Most days the women have to walk down to a second water source a 40-60 minute round trip below the village. This water is also not clean. We met Rekha who is 22 with two children, aged 7 and 4, who lives in a family home of 11 people. Unable to use the village tap point, she usually has to go 6-7 times a day to collect water from below the village, a journey of almost an hour. The weight of the jugs of water she brings back were almost too heavy for me to lift, let alone carry back up the hill. Aside from taking up large parts of the day the trip can also be dangerous. Jackals have bitten 25 women in the past year visiting this water point causing one woman to die. If Rekha can’t collect water early enough for cooking, the children either have to go to school without eating or miss part of the school day. They also suffer from diarrhoeal diseases. Last summer Rekha spent 3000 rupees per child on treatment (more than most families in the village earn in a month). Her husband has had to travel to Mumbai in India to work in a hotel to send back money to help the family.
Palate has set up a WASH (Water, Sanitation and Hygiene) committee that will work with WaterAid’s local partner NEWAH to implement a clean water project in 2012. They have already been declared ODF (open defecation free) an important part of ensuring both clean water and sanitation. The committee will work with NEWAH to ensure a safe clean water supply for the village as well as training local masons, caretakers and hygiene facilitators to ensure the long term sustainability of the project. Rekha is looking forward to the new, safe water source for the community as she says she will be able to spend more time with her children, ensure they get to school on time and have more time for housework and looking after her domestic animals.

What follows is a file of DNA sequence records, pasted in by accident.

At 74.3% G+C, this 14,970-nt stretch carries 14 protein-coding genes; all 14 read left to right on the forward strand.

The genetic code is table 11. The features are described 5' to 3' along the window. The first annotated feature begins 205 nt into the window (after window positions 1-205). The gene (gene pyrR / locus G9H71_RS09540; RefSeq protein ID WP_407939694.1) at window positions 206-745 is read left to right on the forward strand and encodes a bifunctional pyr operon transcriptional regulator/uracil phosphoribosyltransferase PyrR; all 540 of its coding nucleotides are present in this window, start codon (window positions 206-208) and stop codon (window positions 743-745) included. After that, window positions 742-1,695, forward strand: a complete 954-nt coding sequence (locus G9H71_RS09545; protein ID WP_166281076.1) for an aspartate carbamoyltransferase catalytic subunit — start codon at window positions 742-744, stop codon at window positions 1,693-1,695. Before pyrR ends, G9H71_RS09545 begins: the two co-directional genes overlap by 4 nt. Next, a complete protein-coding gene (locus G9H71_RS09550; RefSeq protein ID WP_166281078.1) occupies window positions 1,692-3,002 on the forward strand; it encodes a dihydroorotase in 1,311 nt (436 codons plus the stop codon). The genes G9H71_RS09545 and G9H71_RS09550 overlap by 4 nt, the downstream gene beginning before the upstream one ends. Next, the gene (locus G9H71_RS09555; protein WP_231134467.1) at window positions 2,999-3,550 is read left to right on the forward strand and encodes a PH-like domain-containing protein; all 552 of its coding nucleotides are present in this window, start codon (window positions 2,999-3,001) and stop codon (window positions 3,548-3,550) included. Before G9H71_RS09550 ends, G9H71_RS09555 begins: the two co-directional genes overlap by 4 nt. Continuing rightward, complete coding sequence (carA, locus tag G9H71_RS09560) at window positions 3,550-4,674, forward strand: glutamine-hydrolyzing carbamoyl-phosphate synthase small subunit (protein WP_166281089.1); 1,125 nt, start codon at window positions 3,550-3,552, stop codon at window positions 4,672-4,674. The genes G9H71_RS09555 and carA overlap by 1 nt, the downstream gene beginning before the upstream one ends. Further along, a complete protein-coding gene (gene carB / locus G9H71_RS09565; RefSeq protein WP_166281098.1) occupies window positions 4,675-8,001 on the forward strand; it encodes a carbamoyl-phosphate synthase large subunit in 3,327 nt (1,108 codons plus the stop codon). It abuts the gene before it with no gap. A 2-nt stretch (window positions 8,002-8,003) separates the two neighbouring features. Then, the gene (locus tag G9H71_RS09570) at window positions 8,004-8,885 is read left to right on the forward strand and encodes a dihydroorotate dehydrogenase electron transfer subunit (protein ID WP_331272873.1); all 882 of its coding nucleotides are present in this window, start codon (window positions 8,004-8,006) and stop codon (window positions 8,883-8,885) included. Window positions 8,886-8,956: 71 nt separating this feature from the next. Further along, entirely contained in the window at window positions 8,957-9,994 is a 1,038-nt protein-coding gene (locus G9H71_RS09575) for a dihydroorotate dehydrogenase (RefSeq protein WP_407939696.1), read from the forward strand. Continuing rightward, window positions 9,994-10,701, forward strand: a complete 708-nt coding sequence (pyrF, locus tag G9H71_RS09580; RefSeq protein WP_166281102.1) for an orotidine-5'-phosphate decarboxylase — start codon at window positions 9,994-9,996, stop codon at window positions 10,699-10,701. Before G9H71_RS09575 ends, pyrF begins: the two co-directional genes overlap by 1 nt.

The following day we drove to a village called Lamidamar that started work with NEWAH and WaterAid 18 months ago. We were greeted with flower garlands by the WASH committee headed up by Gauri. She spent a long time appealing to government organisations and regional committees to try to get a clean water source established for her village, before she heard about NEWAH. 18 months ago there was no safe water source, women collected dirty water from the river and there were no toilets so people would defecate anywhere in the open. With money from WaterAid, NEWAH helped to facilitate the building of a safe water source, pipelines, reservoirs, irrigation, 100 toilets and 25 tap stands in the village. They also trained masons, caretakers and health facilitators in the village to maintain the work. Lamidamar is a beautiful rural village and they are hugely proud of their achievements. There is no more open defecation and households have access to clean safe water. This has made a huge difference to the school. There are two taps, a low one for the smallest kids to reach. There are also separate toilets for boys and girls. Having girls toilets is key to ensuring they have the privacy to remain in school into puberty. Ceramic tiles at the tap stand remind the children to wash their hands after using the toilet and before eating. We also met a disabled girl, Babisera who is 12 years old. Unable to use the traditional pit latrines she had nowhere to go but in her bed or her wheelchair. NEWAH helped to construct a special toilet for her use with a seat so she is able to have the dignity of using a toilet like the rest of her family. It was hugely interesting to be able to visit the communities that our Earth Month money is helping in Nepal and talking to the individuals whose lives are benefitting. It was also an experience to learn how much planning goes into every project and how important the village communities are in implementing the projects and ensuring they are sustainable in the long term.